• I don’t know how the program will unfold, but if the rally looks anything like a Pentecostal church service there is bound to be some awkwardness.  Many of the court evangelicals–including Robert Jeffress of the First Baptist Church in Dallas–have serious theological disagreements with Pentecostal theology and worship.  And, of course, Trump never looks comfortable in these settings. Let’s see how this unfolds.
  • An atheist group is not happy about this event.  This group wants the IRS to commence an immediate investigation into King Jesus Ministry for violating the clause in the tax code prohibiting 501(c)(3) organizations from participating in and/or intervening in a political campaign.  It certainly seems like this group has a point.  If Pastor Maldonado is promoting Trump from the pulpit and using his authority to urge his people to attend a political rally at the church he may be in violation of the so-called Johnson Amendment.  Trump and many of his evangelical supports think that the president brought an end to the Johnson Amendment through executive order in May 2017 (Maldonado was present for the event).  This is not true.  The clause forbidding churches (and other organizations with tax exempt status) from endorsing political candidates is still on the books.  It can only be changed by Congress.  I can’t think of a more blatant violation of the Johnson Amendment than a pastor urging his congregation to attend a political rally.  I doubt anything will come of this, but it is worth noting.

For more on what to expect tonight, check out my posts here and here.  I will be on NBC News Now (live stream) with Alison Morris around 3:15pm tomorrow (January 3rd) to talk about the rally.

Is Paula White Bringing Her “Ponzi Scheme” to the White House?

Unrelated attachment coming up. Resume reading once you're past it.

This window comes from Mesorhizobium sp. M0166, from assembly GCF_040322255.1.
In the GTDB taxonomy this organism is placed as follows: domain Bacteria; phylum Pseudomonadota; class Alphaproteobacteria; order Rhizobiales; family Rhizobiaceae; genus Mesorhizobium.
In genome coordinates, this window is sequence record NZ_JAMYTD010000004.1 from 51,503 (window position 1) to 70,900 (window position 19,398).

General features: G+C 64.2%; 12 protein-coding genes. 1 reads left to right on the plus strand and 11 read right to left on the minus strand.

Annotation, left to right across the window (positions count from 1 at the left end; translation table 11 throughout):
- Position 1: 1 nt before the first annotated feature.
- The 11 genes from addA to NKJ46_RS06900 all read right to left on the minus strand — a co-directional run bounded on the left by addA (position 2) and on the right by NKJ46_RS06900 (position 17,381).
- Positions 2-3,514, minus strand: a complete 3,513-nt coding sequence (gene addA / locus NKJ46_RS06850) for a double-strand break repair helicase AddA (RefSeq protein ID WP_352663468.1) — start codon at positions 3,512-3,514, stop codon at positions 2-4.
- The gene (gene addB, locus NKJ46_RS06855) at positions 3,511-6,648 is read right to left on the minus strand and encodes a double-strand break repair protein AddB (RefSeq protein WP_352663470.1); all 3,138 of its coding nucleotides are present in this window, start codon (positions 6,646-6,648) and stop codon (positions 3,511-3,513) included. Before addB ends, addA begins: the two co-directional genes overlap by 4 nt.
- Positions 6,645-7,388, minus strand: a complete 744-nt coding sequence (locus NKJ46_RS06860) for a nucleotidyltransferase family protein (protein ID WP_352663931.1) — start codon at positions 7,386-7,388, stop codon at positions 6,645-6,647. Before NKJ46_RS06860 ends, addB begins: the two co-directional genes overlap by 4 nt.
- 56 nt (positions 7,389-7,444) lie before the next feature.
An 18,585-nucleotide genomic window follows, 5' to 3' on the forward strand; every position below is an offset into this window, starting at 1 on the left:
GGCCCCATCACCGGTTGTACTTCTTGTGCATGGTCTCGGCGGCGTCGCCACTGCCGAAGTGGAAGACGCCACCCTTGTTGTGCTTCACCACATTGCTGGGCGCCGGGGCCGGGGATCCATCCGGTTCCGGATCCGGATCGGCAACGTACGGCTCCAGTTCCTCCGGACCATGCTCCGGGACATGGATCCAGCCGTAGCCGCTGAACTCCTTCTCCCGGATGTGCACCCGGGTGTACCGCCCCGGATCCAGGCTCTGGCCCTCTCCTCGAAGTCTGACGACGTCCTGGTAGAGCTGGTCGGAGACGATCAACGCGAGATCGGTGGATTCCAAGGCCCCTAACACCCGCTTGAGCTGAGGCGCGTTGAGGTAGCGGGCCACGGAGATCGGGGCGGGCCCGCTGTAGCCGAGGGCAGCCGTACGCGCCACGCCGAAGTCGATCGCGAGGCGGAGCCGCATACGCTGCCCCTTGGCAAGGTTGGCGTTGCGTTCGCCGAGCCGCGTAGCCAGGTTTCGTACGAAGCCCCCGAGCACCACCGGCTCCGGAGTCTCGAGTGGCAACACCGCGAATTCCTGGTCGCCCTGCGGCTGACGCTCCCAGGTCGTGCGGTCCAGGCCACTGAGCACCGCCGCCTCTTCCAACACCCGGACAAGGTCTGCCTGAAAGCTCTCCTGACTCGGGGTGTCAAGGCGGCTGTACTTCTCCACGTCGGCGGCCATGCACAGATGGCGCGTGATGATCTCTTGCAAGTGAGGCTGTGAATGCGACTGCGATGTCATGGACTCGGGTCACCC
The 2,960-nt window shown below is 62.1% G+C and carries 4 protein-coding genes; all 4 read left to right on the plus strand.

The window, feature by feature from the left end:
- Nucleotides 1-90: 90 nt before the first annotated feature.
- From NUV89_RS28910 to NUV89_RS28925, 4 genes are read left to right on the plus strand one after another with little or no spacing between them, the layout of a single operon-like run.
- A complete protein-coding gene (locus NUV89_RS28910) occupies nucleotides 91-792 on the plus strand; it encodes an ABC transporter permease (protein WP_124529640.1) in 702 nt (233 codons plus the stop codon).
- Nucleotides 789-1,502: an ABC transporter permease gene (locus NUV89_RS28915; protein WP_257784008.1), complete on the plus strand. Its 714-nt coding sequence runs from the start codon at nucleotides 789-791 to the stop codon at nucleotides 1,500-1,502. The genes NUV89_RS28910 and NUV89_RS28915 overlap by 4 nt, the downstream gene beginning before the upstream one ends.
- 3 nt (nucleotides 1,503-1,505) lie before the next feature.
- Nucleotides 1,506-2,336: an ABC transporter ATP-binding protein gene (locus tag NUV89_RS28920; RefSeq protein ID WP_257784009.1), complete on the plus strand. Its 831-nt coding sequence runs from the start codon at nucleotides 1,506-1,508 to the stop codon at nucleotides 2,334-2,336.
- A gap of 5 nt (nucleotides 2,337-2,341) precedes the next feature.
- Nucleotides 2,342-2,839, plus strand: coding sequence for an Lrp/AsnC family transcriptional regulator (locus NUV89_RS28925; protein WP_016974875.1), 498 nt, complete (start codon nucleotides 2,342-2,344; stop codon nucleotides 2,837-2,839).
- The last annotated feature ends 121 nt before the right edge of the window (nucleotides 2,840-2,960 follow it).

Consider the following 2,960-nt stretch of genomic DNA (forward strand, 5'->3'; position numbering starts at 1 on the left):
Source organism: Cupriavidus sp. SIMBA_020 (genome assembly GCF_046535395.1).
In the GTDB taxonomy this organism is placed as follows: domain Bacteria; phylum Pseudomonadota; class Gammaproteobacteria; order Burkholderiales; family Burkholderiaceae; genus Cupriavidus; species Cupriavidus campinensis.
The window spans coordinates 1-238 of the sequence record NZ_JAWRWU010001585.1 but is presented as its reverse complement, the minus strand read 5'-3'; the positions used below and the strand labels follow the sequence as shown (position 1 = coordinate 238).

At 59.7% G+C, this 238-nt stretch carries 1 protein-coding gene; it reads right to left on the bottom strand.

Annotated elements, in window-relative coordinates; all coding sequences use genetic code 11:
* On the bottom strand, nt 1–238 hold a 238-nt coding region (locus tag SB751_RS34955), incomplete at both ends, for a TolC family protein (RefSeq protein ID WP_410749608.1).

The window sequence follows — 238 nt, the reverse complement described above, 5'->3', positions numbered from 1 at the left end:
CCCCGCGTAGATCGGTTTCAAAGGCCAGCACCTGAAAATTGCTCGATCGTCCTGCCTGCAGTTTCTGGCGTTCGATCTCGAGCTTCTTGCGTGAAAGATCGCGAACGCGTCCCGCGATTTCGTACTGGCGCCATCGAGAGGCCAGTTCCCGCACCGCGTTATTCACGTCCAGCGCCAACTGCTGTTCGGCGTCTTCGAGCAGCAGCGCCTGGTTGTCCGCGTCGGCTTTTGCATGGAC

donald-trump-and-pastor-paula-white

Many of you recall that court evangelical and prosperity preacher Paula White is now working in the White House.  Learn more here.

Former George W. Bush Administration ethics lawyer Richard Painter suggests that White is using her new position in the White House to make her spiritual “sales pitch” to her television followers.

Here is Newsweek:

Richard W. Painter, who served as the chief ethics lawyer in President George W. Bush’s White House, blasted President Donald Trump’s personal spiritual adviser Paula White, suggesting the religious leader was committing “fraud” and running a “Ponzi scheme.”

The White House recently announced that White, who previously served as the senior pastor of New Destiny Christian Center in Florida, would officially spearhead Trump’s Faith and Opportunity Initiative. Since taking on the official role, the prominent televangelist has continued to sell religious items that she claims will provide spiritual and material benefits to buyers.

“This ‘prosperity gospel’ scam by ⁦@Paula_White⁩ tests the boundaries between ‘religious freedom’ and criminal mail fraud and wire fraud,” Painter argued in a Wednesday morning tweet. “‘Send me money and God will make you rich.’ Now she uses her White House position to make her sales pitch.”